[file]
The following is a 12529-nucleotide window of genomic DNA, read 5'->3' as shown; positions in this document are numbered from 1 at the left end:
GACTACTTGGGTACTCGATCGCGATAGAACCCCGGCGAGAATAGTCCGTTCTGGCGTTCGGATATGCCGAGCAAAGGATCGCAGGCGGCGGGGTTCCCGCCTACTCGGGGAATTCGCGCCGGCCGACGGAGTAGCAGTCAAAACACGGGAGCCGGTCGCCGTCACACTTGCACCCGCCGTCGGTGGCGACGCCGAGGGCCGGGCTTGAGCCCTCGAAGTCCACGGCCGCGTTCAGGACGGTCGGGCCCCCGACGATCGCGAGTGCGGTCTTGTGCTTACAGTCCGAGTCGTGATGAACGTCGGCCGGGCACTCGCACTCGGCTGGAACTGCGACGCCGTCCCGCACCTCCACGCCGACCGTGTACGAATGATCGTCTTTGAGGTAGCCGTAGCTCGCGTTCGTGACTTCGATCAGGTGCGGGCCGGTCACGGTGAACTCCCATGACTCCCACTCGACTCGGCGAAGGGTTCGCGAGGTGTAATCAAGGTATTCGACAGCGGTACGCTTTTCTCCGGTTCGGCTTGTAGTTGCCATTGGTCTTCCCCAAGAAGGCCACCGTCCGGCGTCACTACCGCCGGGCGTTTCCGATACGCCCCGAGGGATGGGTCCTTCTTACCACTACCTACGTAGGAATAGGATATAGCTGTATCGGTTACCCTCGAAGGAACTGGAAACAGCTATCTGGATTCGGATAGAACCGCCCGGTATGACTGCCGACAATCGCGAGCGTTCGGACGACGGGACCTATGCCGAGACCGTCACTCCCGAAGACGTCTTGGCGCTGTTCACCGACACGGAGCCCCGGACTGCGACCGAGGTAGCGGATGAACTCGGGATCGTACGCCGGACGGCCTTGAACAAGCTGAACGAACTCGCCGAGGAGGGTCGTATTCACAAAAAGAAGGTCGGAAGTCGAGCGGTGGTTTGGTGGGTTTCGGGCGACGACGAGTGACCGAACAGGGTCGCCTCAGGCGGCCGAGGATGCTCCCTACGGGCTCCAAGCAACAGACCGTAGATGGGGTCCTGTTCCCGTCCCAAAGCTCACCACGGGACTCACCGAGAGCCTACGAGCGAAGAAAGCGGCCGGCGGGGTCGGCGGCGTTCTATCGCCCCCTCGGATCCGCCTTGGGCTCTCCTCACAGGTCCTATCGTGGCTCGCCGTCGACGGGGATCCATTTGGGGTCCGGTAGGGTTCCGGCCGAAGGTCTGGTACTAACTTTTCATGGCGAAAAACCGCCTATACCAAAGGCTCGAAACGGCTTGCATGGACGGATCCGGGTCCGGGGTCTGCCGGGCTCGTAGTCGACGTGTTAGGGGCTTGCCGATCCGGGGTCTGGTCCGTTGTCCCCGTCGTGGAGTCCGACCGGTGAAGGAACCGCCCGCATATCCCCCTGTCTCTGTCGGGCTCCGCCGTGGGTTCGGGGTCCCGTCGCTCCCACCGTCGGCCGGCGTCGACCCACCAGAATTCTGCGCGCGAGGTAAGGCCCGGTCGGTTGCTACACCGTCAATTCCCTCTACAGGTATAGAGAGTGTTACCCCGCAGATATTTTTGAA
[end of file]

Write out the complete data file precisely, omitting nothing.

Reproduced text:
The following is a 12529-nucleotide window of genomic DNA, read 5'->3' as shown; positions in this document are numbered from 1 at the left end:
GACTACTTGGGTACTCGATCGCGATAGAACCCCGGCGAGAATAGTCCGTTCTGGCGTTCGGATATGCCGAGCAAAGGATCGCAGGCGGCGGGGTTCCCGCCTACTCGGGGAATTCGCGCCGGCCGACGGAGTAGCAGTCAAAACACGGGAGCCGGTCGCCGTCACACTTGCACCCGCCGTCGGTGGCGACGCCGAGGGCCGGGCTTGAGCCCTCGAAGTCCACGGCCGCGTTCAGGACGGTCGGGCCCCCGACGATCGCGAGTGCGGTCTTGTGCTTACAGTCCGAGTCGTGATGAACGTCGGCCGGGCACTCGCACTCGGCTGGAACTGCGACGCCGTCCCGCACCTCCACGCCGACCGTGTACGAATGATCGTCTTTGAGGTAGCCGTAGCTCGCGTTCGTGACTTCGATCAGGTGCGGGCCGGTCACGGTGAACTCCCATGACTCCCACTCGACTCGGCGAAGGGTTCGCGAGGTGTAATCAAGGTATTCGACAGCGGTACGCTTTTCTCCGGTTCGGCTTGTAGTTGCCATTGGTCTTCCCCAAGAAGGCCACCGTCCGGCGTCACTACCGCCGGGCGTTTCCGATACGCCCCGAGGGATGGGTCCTTCTTACCACTACCTACGTAGGAATAGGATATAGCTGTATCGGTTACCCTCGAAGGAACTGGAAACAGCTATCTGGATTCGGATAGAACCGCCCGGTATGACTGCCGACAATCGCGAGCGTTCGGACGACGGGACCTATGCCGAGACCGTCACTCCCGAAGACGTCTTGGCGCTGTTCACCGACACGGAGCCCCGGACTGCGACCGAGGTAGCGGATGAACTCGGGATCGTACGCCGGACGGCCTTGAACAAGCTGAACGAACTCGCCGAGGAGGGTCGTATTCACAAAAAGAAGGTCGGAAGTCGAGCGGTGGTTTGGTGGGTTTCGGGCGACGACGAGTGACCGAACAGGGTCGCCTCAGGCGGCCGAGGATGCTCCCTACGGGCTCCAAGCAACAGACCGTAGATGGGGTCCTGTTCCCGTCCCAAAGCTCACCACGGGACTCACCGAGAGCCTACGAGCGAAGAAAGCGGCCGGCGGGGTCGGCGGCGTTCTATCGCCCCCTCGGATCCGCCTTGGGCTCTCCTCACAGGTCCTATCGTGGCTCGCCGTCGACGGGGATCCATTTGGGGTCCGGTAGGGTTCCGGCCGAAGGTCTGGTACTAACTTTTCATGGCGAAAAACCGCCTATACCAAAGGCTCGAAACGGCTTGCATGGACGGATCCGGGTCCGGGGTCTGCCGGGCTCGTAGTCGACGTGTTAGGGGCTTGCCGATCCGGGGTCTGGTCCGTTGTCCCCGTCGTGGAGTCCGACCGGTGAAGGAACCGCCCGCATATCCCCCTGTCTCTGTCGGGCTCCGCCGTGGGTTCGGGGTCCCGTCGCTCCCACCGTCGGCCGGCGTCGACCCACCAGAATTCTGCGCGCGAGGTAAGGCCCGGTCGGTTGCTACACCGTCAATTCCCTCTACAGGTATAGAGAGTGTTACCCCGCAGATATTTTTGAA